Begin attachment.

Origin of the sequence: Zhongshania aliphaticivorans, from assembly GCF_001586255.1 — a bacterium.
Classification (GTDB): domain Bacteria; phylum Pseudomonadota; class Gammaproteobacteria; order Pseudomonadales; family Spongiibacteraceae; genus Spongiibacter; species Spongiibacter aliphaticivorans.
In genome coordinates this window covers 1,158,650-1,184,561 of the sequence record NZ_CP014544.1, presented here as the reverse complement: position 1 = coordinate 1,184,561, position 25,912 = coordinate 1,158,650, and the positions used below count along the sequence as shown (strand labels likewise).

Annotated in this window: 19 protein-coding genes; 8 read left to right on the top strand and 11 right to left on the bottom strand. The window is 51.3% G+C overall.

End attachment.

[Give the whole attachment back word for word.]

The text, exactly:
Origin of the sequence: Zhongshania aliphaticivorans, from assembly GCF_001586255.1 — a bacterium.
Classification (GTDB): domain Bacteria; phylum Pseudomonadota; class Gammaproteobacteria; order Pseudomonadales; family Spongiibacteraceae; genus Spongiibacter; species Spongiibacter aliphaticivorans.
In genome coordinates this window covers 1,158,650-1,184,561 of the sequence record NZ_CP014544.1, presented here as the reverse complement: position 1 = coordinate 1,184,561, position 25,912 = coordinate 1,158,650, and the positions used below count along the sequence as shown (strand labels likewise).

Annotated in this window: 19 protein-coding genes; 8 read left to right on the top strand and 11 right to left on the bottom strand. The window is 51.3% G+C overall.